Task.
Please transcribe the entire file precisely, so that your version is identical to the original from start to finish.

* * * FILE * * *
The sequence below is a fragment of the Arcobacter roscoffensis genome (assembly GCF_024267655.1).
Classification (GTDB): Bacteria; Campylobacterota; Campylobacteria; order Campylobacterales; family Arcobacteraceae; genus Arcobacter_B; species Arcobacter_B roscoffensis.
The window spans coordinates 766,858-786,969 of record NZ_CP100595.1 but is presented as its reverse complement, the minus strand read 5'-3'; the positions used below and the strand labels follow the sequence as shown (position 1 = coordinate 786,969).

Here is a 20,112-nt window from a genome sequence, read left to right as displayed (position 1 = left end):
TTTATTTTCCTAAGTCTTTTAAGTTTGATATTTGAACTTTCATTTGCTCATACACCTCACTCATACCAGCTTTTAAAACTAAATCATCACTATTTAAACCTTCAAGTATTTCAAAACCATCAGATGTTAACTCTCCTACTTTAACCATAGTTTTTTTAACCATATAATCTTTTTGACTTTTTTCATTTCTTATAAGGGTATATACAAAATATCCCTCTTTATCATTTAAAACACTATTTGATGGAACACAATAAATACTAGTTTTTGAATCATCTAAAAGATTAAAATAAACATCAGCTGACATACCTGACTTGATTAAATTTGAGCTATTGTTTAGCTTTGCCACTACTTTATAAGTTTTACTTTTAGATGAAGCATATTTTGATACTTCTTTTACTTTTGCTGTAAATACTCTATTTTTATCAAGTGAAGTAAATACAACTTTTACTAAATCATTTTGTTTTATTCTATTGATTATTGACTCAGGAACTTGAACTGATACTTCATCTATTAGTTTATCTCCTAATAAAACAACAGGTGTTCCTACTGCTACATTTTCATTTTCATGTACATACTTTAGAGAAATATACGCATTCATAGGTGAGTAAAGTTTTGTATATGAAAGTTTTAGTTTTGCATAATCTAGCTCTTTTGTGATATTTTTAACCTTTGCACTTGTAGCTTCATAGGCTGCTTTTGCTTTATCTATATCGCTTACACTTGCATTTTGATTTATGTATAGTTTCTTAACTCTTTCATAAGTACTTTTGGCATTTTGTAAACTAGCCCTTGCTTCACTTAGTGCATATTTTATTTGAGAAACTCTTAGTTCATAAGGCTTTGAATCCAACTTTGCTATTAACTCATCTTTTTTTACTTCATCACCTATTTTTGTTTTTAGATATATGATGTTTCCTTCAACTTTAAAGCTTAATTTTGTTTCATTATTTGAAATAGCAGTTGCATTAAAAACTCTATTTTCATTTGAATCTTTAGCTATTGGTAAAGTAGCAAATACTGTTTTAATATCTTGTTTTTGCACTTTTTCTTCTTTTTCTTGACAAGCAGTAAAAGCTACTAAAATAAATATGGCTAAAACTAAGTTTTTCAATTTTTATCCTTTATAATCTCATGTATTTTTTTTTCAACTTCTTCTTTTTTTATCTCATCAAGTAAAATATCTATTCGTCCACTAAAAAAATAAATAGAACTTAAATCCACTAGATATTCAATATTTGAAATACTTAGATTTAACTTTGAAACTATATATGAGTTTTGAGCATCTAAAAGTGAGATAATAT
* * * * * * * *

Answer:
The sequence below is a fragment of the Arcobacter roscoffensis genome (assembly GCF_024267655.1).
Classification (GTDB): Bacteria; Campylobacterota; Campylobacteria; order Campylobacterales; family Arcobacteraceae; genus Arcobacter_B; species Arcobacter_B roscoffensis.
The window spans coordinates 766,858-786,969 of record NZ_CP100595.1 but is presented as its reverse complement, the minus strand read 5'-3'; the positions used below and the strand labels follow the sequence as shown (position 1 = coordinate 786,969).

Here is a 20,112-nt window from a genome sequence, read left to right as displayed (position 1 = left end):
TTTATTTTCCTAAGTCTTTTAAGTTTGATATTTGAACTTTCATTTGCTCATACACCTCACTCATACCAGCTTTTAAAACTAAATCATCACTATTTAAACCTTCAAGTATTTCAAAACCATCAGATGTTAACTCTCCTACTTTAACCATAGTTTTTTTAACCATATAATCTTTTTGACTTTTTTCATTTCTTATAAGGGTATATACAAAATATCCCTCTTTATCATTTAAAACACTATTTGATGGAACACAATAAATACTAGTTTTTGAATCATCTAAAAGATTAAAATAAACATCAGCTGACATACCTGACTTGATTAAATTTGAGCTATTGTTTAGCTTTGCCACTACTTTATAAGTTTTACTTTTAGATGAAGCATATTTTGATACTTCTTTTACTTTTGCTGTAAATACTCTATTTTTATCAAGTGAAGTAAATACAACTTTTACTAAATCATTTTGTTTTATTCTATTGATTATTGACTCAGGAACTTGAACTGATACTTCATCTATTAGTTTATCTCCTAATAAAACAACAGGTGTTCCTACTGCTACATTTTCATTTTCATGTACATACTTTAGAGAAATATACGCATTCATAGGTGAGTAAAGTTTTGTATATGAAAGTTTTAGTTTTGCATAATCTAGCTCTTTTGTGATATTTTTAACCTTTGCACTTGTAGCTTCATAGGCTGCTTTTGCTTTATCTATATCGCTTACACTTGCATTTTGATTTATGTATAGTTTCTTAACTCTTTCATAAGTACTTTTGGCATTTTGTAAACTAGCCCTTGCTTCACTTAGTGCATATTTTATTTGAGAAACTCTTAGTTCATAAGGCTTTGAATCCAACTTTGCTATTAACTCATCTTTTTTTACTTCATCACCTATTTTTGTTTTTAGATATATGATGTTTCCTTCAACTTTAAAGCTTAATTTTGTTTCATTATTTGAAATAGCAGTTGCATTAAAAACTCTATTTTCATTTGAATCTTTAGCTATTGGTAAAGTAGCAAATACTGTTTTAATATCTTGTTTTTGCACTTTTTCTTCTTTTTCTTGACAAGCAGTAAAAGCTACTAAAATAAATATGGCTAAAACTAAGTTTTTCAATTTTTATCCTTTATAATCTCATGTATTTTTTTTTCAACTTCTTCTTTTTTTATCTCATCAAGTAAAATATCTATTCGTCCACTAAAAAAATAAATAGAACTTAAATCCACTAGATATTCAATATTTGAAATACTTAGATTTAACTTTGAAACTATATATGAGTTTTGAGCATCTAAAAGTGAGATAATAT